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New games. First up: Annalise.

4 January, 2009

While waiting for the print version of Mouse Guard, and doing some more development on my police adaptation of it, I bought a couple of new games over the holiday period. The first one was Annalise and then I bought Serial Homicide Unit. Let’s take Annalise first.

Now, it’s no secret that I left a certain flavour of roleplaying behind around 2002. The kind of game where the plot and in-game events are predetermined and where one of the players has the role of being “GM” who in the end decides both in-game events and conflict outcomes and has the final say rules-wise, where the GM is a stand-in for “the System”. In short I consider this a deadly, dysfunctional combo able to kill off any joy and pleasure regarding roleplaying. I might add that I used to think this was the only possible way to roleplay, and I played like that for probably 15 years. What has this to do with these two new games? Quite a lot, because both Annalise and Serial operate without any predetermnation of plot, events, characters, and yet they are both game genres where the player group is solving a mystery.

Annalise is written by Nathan D. Paoletta, who also wrote a game called Timestream and the much talked about Carry – A Game About War. Personally I missed completely when Annalise was released, for two specific reasons: it’s written as a vampire-themed game, and I don’t like vampire-themed games. Plus, I think the title of the game is 100% awful, almost enough for me not to want to buy, read or play it. Maybe Annalise sounds slightly more intriguing of you are American, but to me it’s just a bit daft. I’m also not sure why the game is called Annalise at all, I’ll have to assume that it’s the name of a character that propped up during playtest ot whatever. If that’s the case, I wouldn’t recommend naming your game like that. I want the name to give me a clue about the game. Like Carry – A Game About War or Timestream.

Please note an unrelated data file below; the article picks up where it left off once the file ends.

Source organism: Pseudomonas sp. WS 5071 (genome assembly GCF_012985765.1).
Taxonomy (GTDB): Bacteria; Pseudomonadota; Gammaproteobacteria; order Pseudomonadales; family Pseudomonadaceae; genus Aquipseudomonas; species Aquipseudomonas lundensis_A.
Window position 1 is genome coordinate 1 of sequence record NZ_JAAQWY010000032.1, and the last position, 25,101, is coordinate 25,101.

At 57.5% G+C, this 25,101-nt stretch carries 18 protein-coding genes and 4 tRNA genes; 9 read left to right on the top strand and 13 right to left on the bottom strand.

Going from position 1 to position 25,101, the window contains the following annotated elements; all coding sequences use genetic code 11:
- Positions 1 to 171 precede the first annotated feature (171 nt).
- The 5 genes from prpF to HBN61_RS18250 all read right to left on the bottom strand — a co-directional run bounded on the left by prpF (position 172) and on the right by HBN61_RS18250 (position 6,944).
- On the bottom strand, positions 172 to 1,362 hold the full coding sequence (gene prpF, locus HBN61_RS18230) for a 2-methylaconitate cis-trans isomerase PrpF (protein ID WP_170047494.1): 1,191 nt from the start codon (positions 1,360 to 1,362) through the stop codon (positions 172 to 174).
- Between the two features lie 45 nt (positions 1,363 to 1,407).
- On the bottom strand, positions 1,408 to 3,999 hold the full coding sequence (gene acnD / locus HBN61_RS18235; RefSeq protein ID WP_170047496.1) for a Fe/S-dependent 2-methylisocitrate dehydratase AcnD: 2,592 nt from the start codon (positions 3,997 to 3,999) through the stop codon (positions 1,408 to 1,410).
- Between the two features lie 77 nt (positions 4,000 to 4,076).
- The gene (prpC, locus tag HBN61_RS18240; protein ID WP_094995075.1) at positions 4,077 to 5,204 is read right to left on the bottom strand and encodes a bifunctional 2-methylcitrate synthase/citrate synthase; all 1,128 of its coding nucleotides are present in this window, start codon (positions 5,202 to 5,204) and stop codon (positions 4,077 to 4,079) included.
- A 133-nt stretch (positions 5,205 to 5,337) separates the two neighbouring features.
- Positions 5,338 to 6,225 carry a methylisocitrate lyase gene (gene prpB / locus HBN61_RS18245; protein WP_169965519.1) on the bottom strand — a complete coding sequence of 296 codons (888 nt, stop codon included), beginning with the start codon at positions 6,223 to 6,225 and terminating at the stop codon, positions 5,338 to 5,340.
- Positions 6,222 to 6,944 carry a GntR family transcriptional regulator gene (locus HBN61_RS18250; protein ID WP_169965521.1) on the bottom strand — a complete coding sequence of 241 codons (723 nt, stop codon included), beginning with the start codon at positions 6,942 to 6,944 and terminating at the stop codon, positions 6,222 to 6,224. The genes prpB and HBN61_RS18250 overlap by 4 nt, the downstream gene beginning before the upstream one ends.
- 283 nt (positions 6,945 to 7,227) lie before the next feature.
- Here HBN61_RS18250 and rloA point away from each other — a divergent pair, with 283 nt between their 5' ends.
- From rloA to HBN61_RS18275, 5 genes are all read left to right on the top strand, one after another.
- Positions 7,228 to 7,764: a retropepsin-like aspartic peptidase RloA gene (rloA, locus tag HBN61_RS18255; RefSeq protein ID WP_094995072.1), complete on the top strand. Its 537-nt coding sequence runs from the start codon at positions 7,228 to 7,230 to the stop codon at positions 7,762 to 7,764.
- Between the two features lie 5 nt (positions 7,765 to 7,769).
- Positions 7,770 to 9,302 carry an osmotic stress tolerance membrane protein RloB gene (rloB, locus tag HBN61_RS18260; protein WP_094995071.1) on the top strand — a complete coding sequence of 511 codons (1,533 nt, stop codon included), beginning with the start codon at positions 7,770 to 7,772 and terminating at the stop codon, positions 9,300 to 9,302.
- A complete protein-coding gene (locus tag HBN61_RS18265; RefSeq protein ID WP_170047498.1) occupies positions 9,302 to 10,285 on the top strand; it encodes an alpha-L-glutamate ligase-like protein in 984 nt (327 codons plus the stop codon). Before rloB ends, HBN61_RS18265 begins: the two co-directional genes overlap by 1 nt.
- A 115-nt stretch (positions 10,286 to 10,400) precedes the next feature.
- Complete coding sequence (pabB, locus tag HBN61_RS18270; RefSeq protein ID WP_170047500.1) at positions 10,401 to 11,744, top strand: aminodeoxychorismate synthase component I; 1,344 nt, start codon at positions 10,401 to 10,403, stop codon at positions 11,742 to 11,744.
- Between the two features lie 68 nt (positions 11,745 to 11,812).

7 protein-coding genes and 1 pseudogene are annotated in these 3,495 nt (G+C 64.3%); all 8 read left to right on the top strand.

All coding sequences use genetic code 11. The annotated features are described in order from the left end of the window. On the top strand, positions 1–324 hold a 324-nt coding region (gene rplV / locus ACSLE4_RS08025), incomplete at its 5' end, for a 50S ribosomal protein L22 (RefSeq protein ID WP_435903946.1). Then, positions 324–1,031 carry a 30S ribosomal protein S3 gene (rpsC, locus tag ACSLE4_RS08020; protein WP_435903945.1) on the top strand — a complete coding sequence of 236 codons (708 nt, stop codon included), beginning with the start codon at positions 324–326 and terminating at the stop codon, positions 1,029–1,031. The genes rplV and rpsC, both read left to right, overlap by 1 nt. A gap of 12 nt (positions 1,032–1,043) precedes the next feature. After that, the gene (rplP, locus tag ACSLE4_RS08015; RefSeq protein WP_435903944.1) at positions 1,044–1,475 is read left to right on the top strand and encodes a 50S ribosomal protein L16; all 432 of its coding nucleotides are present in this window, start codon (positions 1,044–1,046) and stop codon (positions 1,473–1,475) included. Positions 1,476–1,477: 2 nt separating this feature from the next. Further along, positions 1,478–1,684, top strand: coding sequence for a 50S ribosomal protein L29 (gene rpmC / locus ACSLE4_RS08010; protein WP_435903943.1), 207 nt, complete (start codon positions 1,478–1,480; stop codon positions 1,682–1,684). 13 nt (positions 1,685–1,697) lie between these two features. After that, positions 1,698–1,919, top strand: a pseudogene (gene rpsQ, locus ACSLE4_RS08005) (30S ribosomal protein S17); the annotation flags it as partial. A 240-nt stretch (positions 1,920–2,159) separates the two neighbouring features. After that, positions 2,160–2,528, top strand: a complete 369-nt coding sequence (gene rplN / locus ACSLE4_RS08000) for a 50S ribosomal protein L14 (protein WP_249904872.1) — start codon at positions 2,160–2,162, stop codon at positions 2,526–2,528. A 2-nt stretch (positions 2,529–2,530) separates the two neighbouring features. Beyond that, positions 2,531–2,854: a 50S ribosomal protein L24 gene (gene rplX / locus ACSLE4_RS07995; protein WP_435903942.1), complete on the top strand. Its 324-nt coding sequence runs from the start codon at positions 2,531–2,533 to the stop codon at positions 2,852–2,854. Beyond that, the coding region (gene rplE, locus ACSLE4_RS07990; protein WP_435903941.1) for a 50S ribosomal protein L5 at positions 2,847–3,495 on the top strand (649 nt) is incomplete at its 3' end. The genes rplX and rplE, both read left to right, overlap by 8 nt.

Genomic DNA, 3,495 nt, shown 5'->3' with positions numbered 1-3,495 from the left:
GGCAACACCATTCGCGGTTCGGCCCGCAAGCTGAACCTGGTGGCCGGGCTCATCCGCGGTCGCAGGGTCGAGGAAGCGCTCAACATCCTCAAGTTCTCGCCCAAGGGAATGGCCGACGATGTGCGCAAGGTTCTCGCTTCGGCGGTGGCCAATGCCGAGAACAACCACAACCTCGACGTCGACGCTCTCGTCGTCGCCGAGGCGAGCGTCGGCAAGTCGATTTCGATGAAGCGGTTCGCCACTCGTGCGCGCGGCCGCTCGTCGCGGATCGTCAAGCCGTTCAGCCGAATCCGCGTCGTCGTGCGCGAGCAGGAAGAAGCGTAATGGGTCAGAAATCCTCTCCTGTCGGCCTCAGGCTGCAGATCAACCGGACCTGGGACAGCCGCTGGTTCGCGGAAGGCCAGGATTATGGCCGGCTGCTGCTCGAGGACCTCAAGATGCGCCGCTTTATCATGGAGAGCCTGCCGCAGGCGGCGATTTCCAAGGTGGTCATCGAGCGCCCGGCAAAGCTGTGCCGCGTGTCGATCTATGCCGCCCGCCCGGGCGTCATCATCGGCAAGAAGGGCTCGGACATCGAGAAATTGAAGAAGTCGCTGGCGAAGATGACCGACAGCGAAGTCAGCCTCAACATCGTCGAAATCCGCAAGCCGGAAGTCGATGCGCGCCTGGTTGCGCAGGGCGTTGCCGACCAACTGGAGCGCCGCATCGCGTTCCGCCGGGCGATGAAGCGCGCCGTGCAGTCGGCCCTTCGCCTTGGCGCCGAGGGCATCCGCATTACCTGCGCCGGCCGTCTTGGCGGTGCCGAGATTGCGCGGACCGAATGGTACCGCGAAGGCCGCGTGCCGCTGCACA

But then I came across this rather cool AP report on The Forge. The PDF is only $12, so what the heck.

I’m still digesting the game text, and after one read I don’t feel confident enough to try and get a game going. But basically it’s a game without a GM in a traditional sense. You can play two to four players, and your player characters are protagonists in what Nathan calls “a Vampire story”. Meaning that soemwhere out there, in the life of the protagonists, there’s a vampire who preys on their vulnerabilities. I’m pretty sure that you can use this vampire metaphor for many other things, and that’s what I’m interested in. The players create characters from scratch and narrate setting and othe elements into the fiction, some of which can be “Claimed” by the players and used later. Each scene focuses on one of the player characters while another player is the “scene guide”, managing GM duties for that scene, as in describing surroundings, other characters etc. Who or what the vampire is is not determind from the beginning, but this shady character will slowly emerge as play progresses and the fiction is created.

Annalise runs on a fairly intricate system where the players can influence the fiction and define “Moments” in the game. Right now I haven’t got a clue how it actually works, it’s not that obvious by simply reading the game text, but at the moment I’m curious and interested.

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One comment

  1. […] 5. januar, 2009 in Annalise, Rollespil, indie Nu har jeg  fået mig et eksemplar af Annalise, og det er Pers skyld. […]



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